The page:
What is Expensive?
I was talking with one of my mentees last week and we happened upon the topic of money and wages. I mentioned to him that, in order to talk about money properly, you have to define the word "expensive."
Naturally, people think the word "expensive" means that the price of something is too high, but the problem with this definition is that it lacks context. I explained it to my mentee in this way.
Me: Say this Contigo water bottle is up for sale. I will sell it to you for $10,000. Is this expensive? Would you buy it? Mentee: Yes I'd buy it, but only if I am a millionaire because it wouldn't be expensive. Me: But the cost (in terms of a percentage of your assets) isn't what makes something expensive. Mentee: Okay, then no I wouldn't buy it. Me: What if I told you that this water bottle could stop a .50cal bullet and keep water fresh for 15 years?
The proper definition of the word "expensive" is that the price of the object is more than the value gained from it. In the example above, without the context of bulletproof-ness and contents freshness, it is difficult to quantify the value of the water bottle using only its outward properties (look and feel, weight, style, etc). However, when you start to put a value (which is, admittedly, a personal choice) on the bottle's other qualities, the $10,000 price tag starts to look less expensive. So something isn't necessarily expensive simply because its price is high, but rather if it provides the same (or better) value to you as the original price you paid for it.
As I mentioned, the quantification of the object's properties are what determine the value it provides. This is not an easy task, but this alone dictates whether something is expensive or not.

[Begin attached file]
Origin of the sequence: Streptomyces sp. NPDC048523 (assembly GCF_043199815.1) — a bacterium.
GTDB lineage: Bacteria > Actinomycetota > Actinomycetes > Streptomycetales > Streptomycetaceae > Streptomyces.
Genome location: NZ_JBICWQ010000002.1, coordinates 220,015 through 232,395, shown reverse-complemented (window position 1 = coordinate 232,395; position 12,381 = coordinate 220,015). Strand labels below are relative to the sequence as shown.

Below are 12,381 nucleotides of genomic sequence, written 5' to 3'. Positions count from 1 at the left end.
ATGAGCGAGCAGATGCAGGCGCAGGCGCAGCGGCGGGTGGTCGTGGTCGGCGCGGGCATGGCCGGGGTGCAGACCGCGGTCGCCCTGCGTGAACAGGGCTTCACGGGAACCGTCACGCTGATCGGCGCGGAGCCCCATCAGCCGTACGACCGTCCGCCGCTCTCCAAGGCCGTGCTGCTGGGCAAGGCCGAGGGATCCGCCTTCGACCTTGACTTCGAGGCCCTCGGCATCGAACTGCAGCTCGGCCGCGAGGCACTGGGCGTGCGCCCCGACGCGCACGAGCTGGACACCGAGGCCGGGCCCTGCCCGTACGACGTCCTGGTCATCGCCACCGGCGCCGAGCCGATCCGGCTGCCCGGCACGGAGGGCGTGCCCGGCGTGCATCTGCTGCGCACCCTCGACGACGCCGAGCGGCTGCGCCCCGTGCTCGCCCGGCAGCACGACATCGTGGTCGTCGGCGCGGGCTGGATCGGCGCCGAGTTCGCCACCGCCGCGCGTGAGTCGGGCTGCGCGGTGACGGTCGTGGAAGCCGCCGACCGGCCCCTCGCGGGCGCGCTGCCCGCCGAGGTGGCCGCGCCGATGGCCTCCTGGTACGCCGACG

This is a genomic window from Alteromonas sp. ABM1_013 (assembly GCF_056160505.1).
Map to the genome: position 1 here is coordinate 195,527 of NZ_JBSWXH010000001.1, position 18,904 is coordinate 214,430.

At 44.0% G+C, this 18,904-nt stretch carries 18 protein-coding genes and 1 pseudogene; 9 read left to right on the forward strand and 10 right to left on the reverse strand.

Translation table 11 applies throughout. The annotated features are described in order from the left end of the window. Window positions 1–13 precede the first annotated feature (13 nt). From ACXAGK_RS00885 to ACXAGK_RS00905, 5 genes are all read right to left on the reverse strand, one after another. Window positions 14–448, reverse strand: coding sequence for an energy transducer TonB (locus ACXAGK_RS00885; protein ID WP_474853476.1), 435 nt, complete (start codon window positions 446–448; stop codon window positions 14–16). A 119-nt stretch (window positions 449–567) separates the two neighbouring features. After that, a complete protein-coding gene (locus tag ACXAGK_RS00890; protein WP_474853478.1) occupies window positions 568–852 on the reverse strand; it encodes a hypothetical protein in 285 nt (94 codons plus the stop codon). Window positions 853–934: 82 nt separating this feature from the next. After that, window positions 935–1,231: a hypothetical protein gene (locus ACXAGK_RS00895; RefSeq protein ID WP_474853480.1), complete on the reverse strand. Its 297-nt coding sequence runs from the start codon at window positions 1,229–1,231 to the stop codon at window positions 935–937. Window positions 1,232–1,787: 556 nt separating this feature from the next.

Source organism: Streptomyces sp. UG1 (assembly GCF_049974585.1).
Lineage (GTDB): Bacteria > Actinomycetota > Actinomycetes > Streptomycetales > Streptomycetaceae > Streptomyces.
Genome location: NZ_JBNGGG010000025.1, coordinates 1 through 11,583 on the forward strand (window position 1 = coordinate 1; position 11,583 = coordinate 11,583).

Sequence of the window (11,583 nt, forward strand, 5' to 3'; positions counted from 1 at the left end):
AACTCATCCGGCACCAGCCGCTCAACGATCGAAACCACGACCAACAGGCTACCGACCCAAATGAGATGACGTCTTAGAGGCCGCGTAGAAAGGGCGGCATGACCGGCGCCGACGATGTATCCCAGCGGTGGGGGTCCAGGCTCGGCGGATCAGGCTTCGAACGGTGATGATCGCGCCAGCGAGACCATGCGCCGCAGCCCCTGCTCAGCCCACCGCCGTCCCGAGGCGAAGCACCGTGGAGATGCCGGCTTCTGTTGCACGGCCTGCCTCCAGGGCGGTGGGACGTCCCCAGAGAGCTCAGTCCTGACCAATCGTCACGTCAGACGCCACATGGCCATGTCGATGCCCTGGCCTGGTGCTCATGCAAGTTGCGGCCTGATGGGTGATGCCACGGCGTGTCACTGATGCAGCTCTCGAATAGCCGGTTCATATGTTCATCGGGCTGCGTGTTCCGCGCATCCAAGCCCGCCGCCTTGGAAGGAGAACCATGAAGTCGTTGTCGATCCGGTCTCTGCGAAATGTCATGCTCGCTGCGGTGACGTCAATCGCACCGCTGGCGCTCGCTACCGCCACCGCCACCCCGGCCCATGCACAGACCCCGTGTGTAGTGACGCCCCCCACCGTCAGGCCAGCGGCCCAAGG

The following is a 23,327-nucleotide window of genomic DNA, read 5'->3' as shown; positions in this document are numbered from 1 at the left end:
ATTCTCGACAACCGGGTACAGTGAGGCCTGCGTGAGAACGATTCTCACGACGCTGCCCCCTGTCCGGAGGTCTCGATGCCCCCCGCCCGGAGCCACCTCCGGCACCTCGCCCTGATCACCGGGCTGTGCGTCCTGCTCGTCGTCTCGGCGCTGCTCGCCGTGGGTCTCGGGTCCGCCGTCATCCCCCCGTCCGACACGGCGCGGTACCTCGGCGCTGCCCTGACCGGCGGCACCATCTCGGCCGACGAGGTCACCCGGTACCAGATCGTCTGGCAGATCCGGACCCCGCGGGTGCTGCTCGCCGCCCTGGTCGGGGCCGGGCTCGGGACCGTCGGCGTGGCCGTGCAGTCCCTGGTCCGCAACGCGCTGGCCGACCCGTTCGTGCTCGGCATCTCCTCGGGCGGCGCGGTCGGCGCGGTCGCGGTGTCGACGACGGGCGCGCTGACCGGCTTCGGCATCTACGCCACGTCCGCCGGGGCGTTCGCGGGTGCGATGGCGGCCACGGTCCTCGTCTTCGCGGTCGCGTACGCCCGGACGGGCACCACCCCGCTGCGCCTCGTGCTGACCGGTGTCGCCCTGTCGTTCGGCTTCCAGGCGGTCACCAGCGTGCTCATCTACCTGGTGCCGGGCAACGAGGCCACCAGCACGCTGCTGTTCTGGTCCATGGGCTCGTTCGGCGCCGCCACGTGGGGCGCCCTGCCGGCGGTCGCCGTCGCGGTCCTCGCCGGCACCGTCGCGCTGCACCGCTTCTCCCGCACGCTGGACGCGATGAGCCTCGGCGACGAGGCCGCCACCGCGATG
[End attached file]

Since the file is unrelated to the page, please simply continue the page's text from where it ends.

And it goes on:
This concept relates back to negotiations over salary and contract rates. The first thing a prospective employer is going to ask you is, "What is your target salary?" Once your target is given, the first response will likely be along the lines of "that's too expensive" (of course, the wording will contain more euphemisms) 1. The trick, then, is to counter with some discussion of the benefits of your skills. This adds context and justification to the salary target. Now, this doesn't always work with some employers, but many do start to understand what value-added services you provide to the company.
In consulting, one often must justify their rates because clients will always say it is expensive. I started to prevent these conversations by presenting myself as the tech industry equivalent of a triple threat. That is, I can perform programming, systems, and business duties, which are generally held by three different types of people 2. It is my job to ensure a prospective client puts a dollar value on these services. Every client's personality is different, so there's no perfect solution to this problem. Instead, the cliché "practice makes perfect" applies here.
As an aside, anyone that asks me how to learn about negotiations and money, my answer is always:
- Go to a high-pressure sales event (used cars, vacation condos, etc.) and haggle for the best price (regardless of whether you will buy it); and
- Go to a bazaar and haggle over something pretty.
For a brief period of time, you get to put yourself in the "prospective employer's" position of assuming that the first price given is "expensive."
If your salary target was met with resounding agreement, you may have just underpriced yourself. Employers will only price their salaries in terms of work performed, and never for value-added services. This isn't done in malice, but simply because they don't know you or what services to which you add value. ↩
I'm being deliberately modest here so that I can use the word "triple threat." I can (and have) played many more roles over the years. Depending on the client, I choose my best three skillsets to showcase and only if those don't work, I will bring out the others. ↩